U.S. President George W. Bush warned Tuesday that the damage to the nation's economy will be "painful and lasting" if Congress fails to act to rescue markets.
Bush warns of "painful and lasting" damage if bailout plan not passed
"The reality is that we are in an urgent situation, and the consequences will grow worse each day if we do not act," Bush said at the White House.
His remarks came a day after the U.S. House of Representatives voted narrowly to reject the 700-billion-dollar financial rescue bill that the Bush administration and leading members of Congress had agreed was necessary.
"We are at a critical moment for our economy and we need legislation that decisively addresses the troubled assets now clogging the financial system, helps lender resume the flow of credit to consumers and businesses, and allows the American economy to get moving again," said the president.
Under the rescue bill, the federal government will be authorized to purchase these assets from banks and other financial institutions, which is expected to help free them to resume lending to businesses and consumers.
Bush said that the U.S. economy "is depending on decisive action from the government." "The sooner we address the problem, the sooner we can get back on the path of growth and job creation," he said.
"I'm confident we'll deliver," he added.
The president said that he acknowledges that this is a difficult vote for members of Congress and that many are uncomfortable with what's transpiring in the economy.
But if no action is taken, "the economic damage will be painful and lasting," he said.
"We're facing a choice between action and the real prospect of economic hardship for millions of Americans," Bush noted. "For the financial security of many Americans, Congress must act."
McCain, Obama react differently to failed bailout bill
U.S. presidential candidates John McCain and Barack Obama reacted in different ways to Monday's failure of the bailout bill in the House, the U.S. News and World Report reported Tuesday.
Obama, McCain urge new bailout plan
Republican McCain took credit for positive changes he said were made to the bill while blaming its defeat on Obama and his fellow Democrats.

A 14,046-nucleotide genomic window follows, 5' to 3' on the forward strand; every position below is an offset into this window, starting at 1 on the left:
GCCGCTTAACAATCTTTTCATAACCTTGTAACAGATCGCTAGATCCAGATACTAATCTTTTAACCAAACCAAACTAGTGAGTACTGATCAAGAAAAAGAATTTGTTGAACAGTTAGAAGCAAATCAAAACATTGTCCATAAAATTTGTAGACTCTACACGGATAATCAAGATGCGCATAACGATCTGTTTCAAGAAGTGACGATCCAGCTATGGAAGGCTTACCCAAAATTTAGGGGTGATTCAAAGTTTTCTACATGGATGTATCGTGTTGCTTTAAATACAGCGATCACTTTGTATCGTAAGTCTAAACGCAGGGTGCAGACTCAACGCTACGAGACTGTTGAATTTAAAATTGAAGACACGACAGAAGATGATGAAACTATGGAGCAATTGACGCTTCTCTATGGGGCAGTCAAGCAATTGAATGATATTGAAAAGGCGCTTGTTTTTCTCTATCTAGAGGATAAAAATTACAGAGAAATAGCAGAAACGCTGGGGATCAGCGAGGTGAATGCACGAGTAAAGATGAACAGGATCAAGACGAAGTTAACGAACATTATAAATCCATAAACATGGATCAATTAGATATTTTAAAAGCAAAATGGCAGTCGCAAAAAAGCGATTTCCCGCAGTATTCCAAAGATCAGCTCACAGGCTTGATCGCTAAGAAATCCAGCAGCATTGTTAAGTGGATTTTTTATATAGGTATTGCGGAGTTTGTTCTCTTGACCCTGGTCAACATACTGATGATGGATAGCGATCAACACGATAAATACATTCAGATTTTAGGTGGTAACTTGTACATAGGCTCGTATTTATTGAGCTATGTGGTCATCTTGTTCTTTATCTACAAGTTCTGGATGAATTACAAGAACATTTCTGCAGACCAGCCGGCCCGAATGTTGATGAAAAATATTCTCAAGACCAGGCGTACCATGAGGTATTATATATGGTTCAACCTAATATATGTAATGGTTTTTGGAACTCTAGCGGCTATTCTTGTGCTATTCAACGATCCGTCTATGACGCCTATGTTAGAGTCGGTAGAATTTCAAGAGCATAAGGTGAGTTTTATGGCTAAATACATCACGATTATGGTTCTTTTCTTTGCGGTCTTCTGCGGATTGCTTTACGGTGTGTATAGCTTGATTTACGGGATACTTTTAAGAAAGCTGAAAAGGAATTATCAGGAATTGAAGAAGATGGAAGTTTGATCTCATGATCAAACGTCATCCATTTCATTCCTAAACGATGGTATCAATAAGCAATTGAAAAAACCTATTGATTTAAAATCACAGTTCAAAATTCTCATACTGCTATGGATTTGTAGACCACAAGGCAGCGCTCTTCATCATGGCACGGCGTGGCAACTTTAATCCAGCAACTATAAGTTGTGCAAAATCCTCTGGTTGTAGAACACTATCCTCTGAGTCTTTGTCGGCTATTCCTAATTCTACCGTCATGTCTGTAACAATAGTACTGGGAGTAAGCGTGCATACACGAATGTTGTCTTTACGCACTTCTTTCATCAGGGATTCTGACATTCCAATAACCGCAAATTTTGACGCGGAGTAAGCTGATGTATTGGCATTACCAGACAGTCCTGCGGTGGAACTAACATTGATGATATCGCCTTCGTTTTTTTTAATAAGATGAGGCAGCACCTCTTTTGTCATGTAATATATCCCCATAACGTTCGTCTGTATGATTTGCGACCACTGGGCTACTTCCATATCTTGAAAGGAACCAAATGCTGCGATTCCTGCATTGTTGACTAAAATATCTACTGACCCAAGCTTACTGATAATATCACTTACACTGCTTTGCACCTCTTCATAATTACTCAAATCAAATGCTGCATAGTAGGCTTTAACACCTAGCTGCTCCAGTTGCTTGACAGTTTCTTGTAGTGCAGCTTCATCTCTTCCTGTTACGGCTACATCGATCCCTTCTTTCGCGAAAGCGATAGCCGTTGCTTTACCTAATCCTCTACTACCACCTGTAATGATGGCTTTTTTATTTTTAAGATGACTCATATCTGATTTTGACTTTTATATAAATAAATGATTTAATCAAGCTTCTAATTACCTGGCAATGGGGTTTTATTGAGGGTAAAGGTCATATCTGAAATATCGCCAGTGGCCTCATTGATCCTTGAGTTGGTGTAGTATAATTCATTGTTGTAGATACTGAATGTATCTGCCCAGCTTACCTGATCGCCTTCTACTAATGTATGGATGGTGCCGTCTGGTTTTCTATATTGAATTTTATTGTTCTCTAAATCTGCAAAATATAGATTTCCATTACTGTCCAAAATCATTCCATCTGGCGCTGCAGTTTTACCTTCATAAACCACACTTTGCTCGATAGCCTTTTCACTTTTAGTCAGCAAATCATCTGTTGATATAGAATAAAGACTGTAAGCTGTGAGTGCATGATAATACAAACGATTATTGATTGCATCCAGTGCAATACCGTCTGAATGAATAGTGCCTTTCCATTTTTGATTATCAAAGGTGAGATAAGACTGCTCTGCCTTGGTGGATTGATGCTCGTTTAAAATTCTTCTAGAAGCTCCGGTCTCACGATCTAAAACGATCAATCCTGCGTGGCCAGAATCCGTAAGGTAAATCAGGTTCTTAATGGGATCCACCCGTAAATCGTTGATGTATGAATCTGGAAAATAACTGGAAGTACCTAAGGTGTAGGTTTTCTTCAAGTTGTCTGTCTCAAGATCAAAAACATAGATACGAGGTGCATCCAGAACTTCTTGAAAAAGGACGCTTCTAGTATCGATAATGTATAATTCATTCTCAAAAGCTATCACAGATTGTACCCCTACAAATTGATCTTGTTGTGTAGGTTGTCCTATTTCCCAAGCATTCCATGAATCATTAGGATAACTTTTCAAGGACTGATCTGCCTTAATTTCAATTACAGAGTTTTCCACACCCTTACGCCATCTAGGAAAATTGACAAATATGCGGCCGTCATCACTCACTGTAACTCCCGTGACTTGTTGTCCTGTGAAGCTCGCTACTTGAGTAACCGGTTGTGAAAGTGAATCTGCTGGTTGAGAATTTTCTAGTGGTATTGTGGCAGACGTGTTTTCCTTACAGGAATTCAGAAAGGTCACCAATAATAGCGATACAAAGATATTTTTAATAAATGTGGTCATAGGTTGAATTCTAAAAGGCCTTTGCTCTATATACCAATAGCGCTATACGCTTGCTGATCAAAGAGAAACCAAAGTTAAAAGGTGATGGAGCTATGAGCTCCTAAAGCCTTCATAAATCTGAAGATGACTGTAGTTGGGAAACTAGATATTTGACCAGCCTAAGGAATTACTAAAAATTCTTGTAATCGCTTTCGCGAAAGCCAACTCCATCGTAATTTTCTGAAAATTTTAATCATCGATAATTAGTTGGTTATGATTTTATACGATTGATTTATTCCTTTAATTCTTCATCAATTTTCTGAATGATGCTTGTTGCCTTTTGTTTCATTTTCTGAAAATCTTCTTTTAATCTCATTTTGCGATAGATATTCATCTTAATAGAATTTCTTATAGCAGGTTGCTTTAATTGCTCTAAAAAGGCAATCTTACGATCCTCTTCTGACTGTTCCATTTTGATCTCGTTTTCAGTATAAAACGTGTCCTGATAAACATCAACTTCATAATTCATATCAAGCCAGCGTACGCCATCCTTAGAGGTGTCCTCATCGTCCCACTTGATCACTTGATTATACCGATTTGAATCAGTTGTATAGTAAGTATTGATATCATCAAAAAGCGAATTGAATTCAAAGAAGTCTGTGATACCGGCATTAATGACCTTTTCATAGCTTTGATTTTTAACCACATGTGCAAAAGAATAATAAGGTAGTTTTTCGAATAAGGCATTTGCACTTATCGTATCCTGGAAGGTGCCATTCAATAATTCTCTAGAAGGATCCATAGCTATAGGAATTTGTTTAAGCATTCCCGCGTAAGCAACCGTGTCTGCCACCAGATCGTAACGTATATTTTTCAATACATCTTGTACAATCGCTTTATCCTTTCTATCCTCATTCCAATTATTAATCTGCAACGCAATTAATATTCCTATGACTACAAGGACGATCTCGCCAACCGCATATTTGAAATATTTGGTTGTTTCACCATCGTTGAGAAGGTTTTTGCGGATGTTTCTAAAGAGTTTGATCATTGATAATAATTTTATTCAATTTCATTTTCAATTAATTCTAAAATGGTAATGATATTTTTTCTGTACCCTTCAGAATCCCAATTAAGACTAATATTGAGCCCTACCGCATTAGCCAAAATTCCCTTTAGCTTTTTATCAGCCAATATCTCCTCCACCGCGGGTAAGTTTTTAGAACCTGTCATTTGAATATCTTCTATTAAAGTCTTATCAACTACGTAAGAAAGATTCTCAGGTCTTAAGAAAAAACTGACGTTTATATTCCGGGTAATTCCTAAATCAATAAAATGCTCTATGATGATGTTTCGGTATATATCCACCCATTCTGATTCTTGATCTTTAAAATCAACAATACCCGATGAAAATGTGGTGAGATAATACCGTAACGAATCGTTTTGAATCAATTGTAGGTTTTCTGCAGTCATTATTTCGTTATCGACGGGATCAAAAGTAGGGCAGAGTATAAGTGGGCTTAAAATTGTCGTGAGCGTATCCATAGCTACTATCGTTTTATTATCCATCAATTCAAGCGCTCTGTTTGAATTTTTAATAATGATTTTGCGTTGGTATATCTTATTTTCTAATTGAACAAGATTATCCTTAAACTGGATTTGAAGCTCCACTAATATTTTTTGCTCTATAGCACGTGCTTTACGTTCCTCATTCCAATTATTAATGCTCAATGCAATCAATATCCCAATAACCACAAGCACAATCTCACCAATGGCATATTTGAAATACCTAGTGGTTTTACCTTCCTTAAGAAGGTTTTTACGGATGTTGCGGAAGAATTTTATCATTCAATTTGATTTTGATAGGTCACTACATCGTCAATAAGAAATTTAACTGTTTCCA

"Our leaders are expected to leave partisanship at the door and come to the table to solve our problems. Obama and his allies in Congress infused unnecessary partisanship in the process," said McCain.
But U.S. media pointed out that Democrats in the House mustered 140 votes for the bailout plan drafted by lawmakers from both parties and the Bush administration, while Republicans delivered only 65 votes.
Some 133 House Republicans opposed it, as did 95 Democrats.
In contrast, Obama urged calm and assured supporters that a rescue plan would get done.
"No one person is at fault in this crisis, there's a lot of blame to spread around," he said.
"Right now, Democratic and Republican leaders have agreed, but members have not agreed," Obama said.
"It's important for the American people and the markets to stay calm because things are never smooth in Congress, and to understand that it will get done. We are going to make sure that an emergency package is put together because it is required for us to stabilize the markets," he noted.
Analysts said playing the blame game is a gamble for McCain, because it could deflect attention from his own unsuccessful effort since to rally House Republicans behind the bailout.
It could backfire if voters don't think his criticism of Obama is credible.
It also could encourage Obama and his surrogates to paint McCain as temperamental and impulsive, a tactic they're weighing.
For Obama, the political risk lies in his continuing calculations over how strongly to defend himself against attacks versus refusing to take the bait.
Many of his Democratic supporters worry that he's too aloof under fire sometimes, although his calm performance in the face of McCain's jabs during their first debate last week seemed to work in Obama's favor, as polls showed him pulling ahead.
(Xinhua News Agency October 1, 2008)